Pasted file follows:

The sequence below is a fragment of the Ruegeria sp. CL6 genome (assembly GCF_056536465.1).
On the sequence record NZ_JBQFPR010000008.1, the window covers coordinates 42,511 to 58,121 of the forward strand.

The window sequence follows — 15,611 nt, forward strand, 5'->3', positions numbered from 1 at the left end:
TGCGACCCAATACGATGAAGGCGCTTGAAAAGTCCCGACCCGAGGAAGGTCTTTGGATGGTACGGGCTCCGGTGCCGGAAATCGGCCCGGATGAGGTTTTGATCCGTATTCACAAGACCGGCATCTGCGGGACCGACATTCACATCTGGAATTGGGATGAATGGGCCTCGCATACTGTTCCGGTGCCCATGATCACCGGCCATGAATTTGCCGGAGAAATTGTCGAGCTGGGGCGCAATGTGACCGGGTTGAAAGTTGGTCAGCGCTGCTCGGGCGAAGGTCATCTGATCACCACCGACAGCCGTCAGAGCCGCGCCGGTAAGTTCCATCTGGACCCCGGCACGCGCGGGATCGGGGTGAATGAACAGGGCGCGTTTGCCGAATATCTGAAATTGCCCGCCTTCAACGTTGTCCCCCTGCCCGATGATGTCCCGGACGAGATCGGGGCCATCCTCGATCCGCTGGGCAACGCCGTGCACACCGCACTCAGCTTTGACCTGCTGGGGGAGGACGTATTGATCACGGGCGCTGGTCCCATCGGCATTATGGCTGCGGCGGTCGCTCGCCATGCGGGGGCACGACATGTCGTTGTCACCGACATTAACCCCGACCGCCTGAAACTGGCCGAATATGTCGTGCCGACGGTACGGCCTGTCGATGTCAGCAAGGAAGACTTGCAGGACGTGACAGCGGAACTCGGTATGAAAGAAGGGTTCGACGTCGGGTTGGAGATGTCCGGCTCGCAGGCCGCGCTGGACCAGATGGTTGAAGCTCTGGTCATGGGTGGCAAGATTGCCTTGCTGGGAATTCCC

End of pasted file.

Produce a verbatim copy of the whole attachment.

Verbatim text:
The sequence below is a fragment of the Ruegeria sp. CL6 genome (assembly GCF_056536465.1).
On the sequence record NZ_JBQFPR010000008.1, the window covers coordinates 42,511 to 58,121 of the forward strand.

The window sequence follows — 15,611 nt, forward strand, 5'->3', positions numbered from 1 at the left end:
TGCGACCCAATACGATGAAGGCGCTTGAAAAGTCCCGACCCGAGGAAGGTCTTTGGATGGTACGGGCTCCGGTGCCGGAAATCGGCCCGGATGAGGTTTTGATCCGTATTCACAAGACCGGCATCTGCGGGACCGACATTCACATCTGGAATTGGGATGAATGGGCCTCGCATACTGTTCCGGTGCCCATGATCACCGGCCATGAATTTGCCGGAGAAATTGTCGAGCTGGGGCGCAATGTGACCGGGTTGAAAGTTGGTCAGCGCTGCTCGGGCGAAGGTCATCTGATCACCACCGACAGCCGTCAGAGCCGCGCCGGTAAGTTCCATCTGGACCCCGGCACGCGCGGGATCGGGGTGAATGAACAGGGCGCGTTTGCCGAATATCTGAAATTGCCCGCCTTCAACGTTGTCCCCCTGCCCGATGATGTCCCGGACGAGATCGGGGCCATCCTCGATCCGCTGGGCAACGCCGTGCACACCGCACTCAGCTTTGACCTGCTGGGGGAGGACGTATTGATCACGGGCGCTGGTCCCATCGGCATTATGGCTGCGGCGGTCGCTCGCCATGCGGGGGCACGACATGTCGTTGTCACCGACATTAACCCCGACCGCCTGAAACTGGCCGAATATGTCGTGCCGACGGTACGGCCTGTCGATGTCAGCAAGGAAGACTTGCAGGACGTGACAGCGGAACTCGGTATGAAAGAAGGGTTCGACGTCGGGTTGGAGATGTCCGGCTCGCAGGCCGCGCTGGACCAGATGGTTGAAGCTCTGGTCATGGGTGGCAAGATTGCCTTGCTGGGAATTCCC